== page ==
Author: Katherine Firkin
It’s winter in Melbourne and Detective Emmett Corban is starting to regret his promotion to head of the Missing Persons Unit, as the routine reports pile up on his desk.
So when Natale Gibson goes missing, he’s convinced this is the big case he’s been waiting for – the woman’s husband and parents insist the devoted mother would never abandon her children, and her personal accounts remain untouched.
But things aren’t all they seem. The close-knit Italian family is keeping secrets – none bigger than the one Natale has been hiding.
Just as the net seems to be tightening, the investigation is turned on its head. The body of a woman is found . . . then another.
What had seemed like a standard missing person’s case has turned into a frightening hunt for a serial killer, and time is running out.
But to really understand these shocking crimes, Emmett and his team will need to delve back through decades of neglect – back to a squalid inner-city flat, where a young boy is left huddling over his mother’s body . . .
Reviewer: Robyn Walton
Edited excerpt of review published in Weekend Australian 5-6 Dec 2020 and reproduced with permission
Along with titles naming conditions such as trust and peace, perhaps longingly or ironically, recent Australian crime fiction is offering the honest male cop as protagonist. This character shines in remote postings and small policing units, where he attends to everyday citizens’ concerns, improvising as necessary to get sustainable and fair outcomes.
Sometimes the honest cop is as judgy or grumpy as he is good, but he’s able to admit mistakes and improve on his attitudes, even in the face of undeserved hostility from officers called in for important investigations. While usually of mainstream white descent, he is willing to learn from and cooperate with diverse communities. He’s disturbed by the social impacts of illiberal cults. And he cannot avoid noticing local environmental damage.
One of the new generation of fictional Good Cops is Victoria Police’s Detective Senior Constable Emmett Corban, created by journalist and debut novelist Katherine Firkin. Old-school words such as “decent” and “honourable” don’t figure in this novel’s vocabulary. And with Emmett not one for abstractions, and his past apparently clean of stuff-ups and traumas, his character must be deduced from his current behaviour and demonstrated willingness to improve.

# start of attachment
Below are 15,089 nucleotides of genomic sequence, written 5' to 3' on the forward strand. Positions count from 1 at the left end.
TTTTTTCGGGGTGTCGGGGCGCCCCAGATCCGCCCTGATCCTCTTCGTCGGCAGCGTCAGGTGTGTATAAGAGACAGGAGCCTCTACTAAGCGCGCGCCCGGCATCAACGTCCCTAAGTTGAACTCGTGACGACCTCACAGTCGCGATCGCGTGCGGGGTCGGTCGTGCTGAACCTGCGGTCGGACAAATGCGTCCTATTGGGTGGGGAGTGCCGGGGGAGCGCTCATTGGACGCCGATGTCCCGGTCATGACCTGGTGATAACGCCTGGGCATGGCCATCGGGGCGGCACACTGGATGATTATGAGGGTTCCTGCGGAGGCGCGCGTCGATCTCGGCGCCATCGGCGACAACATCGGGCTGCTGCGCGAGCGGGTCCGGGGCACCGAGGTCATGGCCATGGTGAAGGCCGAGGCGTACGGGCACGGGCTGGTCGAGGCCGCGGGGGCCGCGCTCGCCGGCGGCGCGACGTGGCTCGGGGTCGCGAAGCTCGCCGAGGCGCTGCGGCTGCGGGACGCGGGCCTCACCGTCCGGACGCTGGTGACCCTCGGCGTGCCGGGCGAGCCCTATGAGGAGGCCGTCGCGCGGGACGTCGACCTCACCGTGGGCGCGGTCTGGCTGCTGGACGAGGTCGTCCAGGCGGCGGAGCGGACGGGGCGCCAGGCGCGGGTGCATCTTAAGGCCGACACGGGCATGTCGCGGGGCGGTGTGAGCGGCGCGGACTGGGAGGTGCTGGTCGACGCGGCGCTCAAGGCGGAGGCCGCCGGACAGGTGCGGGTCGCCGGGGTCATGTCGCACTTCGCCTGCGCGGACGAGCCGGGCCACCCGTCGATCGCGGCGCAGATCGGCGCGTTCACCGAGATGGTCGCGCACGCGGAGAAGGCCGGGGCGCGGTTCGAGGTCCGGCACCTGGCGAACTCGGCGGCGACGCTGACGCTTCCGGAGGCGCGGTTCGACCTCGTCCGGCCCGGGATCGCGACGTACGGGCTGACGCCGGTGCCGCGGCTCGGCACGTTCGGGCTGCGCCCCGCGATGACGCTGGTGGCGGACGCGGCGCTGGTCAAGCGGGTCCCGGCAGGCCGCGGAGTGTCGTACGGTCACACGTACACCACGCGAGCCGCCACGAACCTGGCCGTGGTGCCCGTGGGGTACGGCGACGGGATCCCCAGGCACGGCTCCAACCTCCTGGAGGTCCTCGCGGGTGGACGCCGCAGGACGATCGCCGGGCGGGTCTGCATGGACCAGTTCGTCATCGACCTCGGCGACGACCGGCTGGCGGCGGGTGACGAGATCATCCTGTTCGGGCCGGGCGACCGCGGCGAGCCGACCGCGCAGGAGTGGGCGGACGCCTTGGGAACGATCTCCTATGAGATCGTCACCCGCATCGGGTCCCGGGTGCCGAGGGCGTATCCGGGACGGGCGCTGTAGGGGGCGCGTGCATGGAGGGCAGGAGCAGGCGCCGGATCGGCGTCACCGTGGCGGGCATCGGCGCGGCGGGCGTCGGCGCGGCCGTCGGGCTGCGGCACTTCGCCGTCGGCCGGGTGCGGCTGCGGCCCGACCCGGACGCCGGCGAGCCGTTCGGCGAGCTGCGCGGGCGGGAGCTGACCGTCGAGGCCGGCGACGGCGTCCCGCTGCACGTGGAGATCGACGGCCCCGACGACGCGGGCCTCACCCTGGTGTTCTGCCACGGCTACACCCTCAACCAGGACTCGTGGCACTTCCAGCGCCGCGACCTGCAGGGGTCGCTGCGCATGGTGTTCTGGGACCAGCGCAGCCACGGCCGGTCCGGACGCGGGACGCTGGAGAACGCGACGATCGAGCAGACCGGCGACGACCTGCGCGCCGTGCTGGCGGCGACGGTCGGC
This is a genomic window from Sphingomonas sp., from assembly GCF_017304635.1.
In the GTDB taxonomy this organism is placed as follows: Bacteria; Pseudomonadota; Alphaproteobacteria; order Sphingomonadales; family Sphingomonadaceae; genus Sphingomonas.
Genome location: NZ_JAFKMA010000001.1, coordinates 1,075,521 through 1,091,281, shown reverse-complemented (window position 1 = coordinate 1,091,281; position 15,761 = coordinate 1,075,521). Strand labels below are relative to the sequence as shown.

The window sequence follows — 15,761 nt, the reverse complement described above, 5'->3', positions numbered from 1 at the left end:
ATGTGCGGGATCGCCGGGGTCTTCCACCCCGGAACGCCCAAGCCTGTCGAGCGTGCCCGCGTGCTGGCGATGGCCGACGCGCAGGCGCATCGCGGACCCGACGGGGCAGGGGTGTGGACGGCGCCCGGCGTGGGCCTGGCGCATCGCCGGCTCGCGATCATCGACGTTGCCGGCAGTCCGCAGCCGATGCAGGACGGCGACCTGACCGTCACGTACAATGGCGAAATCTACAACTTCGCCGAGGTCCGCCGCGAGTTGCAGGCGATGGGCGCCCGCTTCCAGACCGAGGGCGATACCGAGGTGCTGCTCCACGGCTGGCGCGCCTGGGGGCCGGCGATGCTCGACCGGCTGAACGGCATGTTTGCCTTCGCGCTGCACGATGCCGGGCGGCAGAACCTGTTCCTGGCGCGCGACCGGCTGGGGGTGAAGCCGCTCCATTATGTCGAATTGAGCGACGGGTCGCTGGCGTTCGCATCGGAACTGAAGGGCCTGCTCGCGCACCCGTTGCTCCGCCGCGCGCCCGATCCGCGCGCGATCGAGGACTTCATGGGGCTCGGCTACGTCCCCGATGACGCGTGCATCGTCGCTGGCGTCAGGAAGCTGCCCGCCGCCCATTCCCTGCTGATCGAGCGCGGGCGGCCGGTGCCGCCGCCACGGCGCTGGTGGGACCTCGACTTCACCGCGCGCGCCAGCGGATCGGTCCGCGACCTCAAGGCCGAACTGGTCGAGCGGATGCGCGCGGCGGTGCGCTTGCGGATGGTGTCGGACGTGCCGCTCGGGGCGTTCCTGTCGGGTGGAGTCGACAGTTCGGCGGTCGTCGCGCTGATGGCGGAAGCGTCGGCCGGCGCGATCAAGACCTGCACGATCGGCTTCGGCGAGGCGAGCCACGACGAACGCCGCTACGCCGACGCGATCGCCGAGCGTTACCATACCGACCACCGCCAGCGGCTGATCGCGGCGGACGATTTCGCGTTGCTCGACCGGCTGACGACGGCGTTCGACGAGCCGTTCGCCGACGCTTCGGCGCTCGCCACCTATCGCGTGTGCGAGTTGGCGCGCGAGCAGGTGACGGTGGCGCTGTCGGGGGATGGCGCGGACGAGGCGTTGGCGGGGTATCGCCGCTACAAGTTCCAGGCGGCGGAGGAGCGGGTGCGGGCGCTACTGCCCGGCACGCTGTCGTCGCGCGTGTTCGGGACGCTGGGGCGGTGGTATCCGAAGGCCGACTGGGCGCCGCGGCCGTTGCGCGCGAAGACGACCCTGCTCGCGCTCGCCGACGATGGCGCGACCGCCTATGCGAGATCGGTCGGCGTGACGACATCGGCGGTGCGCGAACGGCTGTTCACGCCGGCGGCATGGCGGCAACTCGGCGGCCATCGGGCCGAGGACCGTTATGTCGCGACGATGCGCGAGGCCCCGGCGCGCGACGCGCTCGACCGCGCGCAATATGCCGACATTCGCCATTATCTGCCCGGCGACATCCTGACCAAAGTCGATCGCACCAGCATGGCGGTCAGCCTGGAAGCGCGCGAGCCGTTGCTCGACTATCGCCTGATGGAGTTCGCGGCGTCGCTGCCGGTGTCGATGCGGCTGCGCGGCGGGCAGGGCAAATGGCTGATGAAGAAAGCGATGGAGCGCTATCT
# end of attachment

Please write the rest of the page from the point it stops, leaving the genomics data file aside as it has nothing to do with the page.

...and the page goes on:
Firkin’s Missing Persons Unit is a small and non-prestigious outfit subject to departmental sledging and funding cuts. As its head, Emmett must make more judgement calls than most police do. When we first meet Emmett, he’s jaded and trying to push back against the cynicism that comes with knowing that many of the people reportedly missing don’t want to be found (absconding spouses, for instance).
Emmett is unenthused when a limping, whiny man he finds distasteful reports his middle-aged sister missing. The second case that comes in — a wife who failed to collect her children from an activities program and cannot be found – is of more interest to Emmett because he has a wife and young son.
When it is the body of the missing sister that is found first, her chest marked with incisions in a geometrical shape, Emmett is remorseful that he under-estimated the genuine and serious nature of the brother’s report. Discovering more about the suffering the brother has carried since childhood, he feels compassion too. Did he do enough, he asks himself, with this becoming a refrain as more women are reported missing and a second, similarly marked body is found.
Much of the action is in Melbourne’s inner north-western suburbs, where areas degraded by infrastructure development and littering are obvious grounds for environmental concern.
Firkin’s narrative is told in various voices. To readers who find this off-putting at first, I’d say persevere. This is the text equivalent of those screen entertainments that switch between points of view and locations, requiring the viewer to grasp who’s who and how they connect. Emmett has the legs for further investigations and more personal growth, as does his wife, Cindy, and I hope we’ll meet them again.